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Is variety as neutral as it seems?

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This article discusses the conceptual difficulties that are involved in the understanding of several basic linguistic notions: namely language, dialect, sociolect, register, style, genre, and in particular, variety. Using the definitions provided in various sources, particularly introductory textbooks and dictionaries of linguistics, I examine the ways in which these terms are explained, and discuss how there is actually no consensus on how they are understood and conceptualised. This is particularly true for the term variety, which is regarded by many linguists as a neutral and ideology-free unit for research. In this article, I show that whether a set of linguistic features is regarded as a variety depends on three main factors; there is no absolute Рand thus, ideologically neutral Рway that linguists can refer to this concept when considering what is or is not a linguistic variety.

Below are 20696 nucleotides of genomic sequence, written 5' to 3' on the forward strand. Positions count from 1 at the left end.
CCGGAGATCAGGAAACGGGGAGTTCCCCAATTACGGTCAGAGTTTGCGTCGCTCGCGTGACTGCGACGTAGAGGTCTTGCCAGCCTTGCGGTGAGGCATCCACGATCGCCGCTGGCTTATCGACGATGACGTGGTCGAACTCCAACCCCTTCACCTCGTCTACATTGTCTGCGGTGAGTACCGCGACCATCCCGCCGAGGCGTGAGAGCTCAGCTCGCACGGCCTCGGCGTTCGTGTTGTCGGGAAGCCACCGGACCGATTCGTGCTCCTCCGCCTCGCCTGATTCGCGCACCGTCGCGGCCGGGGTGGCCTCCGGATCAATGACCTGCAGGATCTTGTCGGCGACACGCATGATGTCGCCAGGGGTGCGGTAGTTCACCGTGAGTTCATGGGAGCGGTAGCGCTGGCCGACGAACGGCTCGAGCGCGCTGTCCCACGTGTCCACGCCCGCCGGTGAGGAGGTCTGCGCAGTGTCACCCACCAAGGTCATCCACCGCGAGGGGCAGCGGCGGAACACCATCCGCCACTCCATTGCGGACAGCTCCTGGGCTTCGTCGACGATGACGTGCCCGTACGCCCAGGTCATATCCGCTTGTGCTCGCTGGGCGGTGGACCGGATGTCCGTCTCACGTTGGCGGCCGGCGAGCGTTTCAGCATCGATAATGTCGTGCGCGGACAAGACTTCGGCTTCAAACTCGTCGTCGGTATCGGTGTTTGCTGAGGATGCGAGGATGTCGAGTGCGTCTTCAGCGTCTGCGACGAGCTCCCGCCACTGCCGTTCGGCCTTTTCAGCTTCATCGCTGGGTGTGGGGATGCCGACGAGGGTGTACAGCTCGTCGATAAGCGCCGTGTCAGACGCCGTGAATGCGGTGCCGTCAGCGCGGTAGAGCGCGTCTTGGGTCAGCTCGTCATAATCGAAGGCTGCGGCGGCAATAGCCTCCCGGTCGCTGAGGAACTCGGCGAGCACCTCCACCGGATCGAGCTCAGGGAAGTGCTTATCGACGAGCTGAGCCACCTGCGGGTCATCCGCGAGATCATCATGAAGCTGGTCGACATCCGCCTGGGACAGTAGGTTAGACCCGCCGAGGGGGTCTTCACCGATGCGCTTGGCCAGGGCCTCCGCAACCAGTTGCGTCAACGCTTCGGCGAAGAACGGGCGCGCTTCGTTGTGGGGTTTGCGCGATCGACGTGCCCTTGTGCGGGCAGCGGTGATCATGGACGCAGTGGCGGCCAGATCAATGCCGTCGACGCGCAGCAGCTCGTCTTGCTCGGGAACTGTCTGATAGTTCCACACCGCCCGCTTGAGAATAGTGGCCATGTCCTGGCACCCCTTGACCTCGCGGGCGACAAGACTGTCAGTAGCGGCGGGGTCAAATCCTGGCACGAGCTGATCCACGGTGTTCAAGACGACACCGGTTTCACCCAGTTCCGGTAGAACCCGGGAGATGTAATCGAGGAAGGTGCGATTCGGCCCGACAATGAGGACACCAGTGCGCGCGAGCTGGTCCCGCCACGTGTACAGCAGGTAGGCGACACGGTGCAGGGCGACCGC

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Keywords: Chinese; Hong Kong English; computer-mediated communication; pragmatics; register and style; sociolinguistics; variety

Document Type: Research Article

Publication date: October 13, 2017

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